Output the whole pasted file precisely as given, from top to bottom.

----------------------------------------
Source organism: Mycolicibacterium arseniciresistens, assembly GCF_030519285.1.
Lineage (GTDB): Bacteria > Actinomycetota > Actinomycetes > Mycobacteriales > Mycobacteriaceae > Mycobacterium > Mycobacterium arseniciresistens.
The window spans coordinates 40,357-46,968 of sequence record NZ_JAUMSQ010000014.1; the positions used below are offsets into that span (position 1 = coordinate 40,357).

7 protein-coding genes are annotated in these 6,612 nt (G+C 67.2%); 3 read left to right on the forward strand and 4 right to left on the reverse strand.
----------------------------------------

Source organism: Mycolicibacterium arseniciresistens, assembly GCF_030519285.1.
Lineage (GTDB): Bacteria > Actinomycetota > Actinomycetes > Mycobacteriales > Mycobacteriaceae > Mycobacterium > Mycobacterium arseniciresistens.
The window spans coordinates 40,357-46,968 of sequence record NZ_JAUMSQ010000014.1; the positions used below are offsets into that span (position 1 = coordinate 40,357).

7 protein-coding genes are annotated in these 6,612 nt (G+C 67.2%); 3 read left to right on the forward strand and 4 right to left on the reverse strand.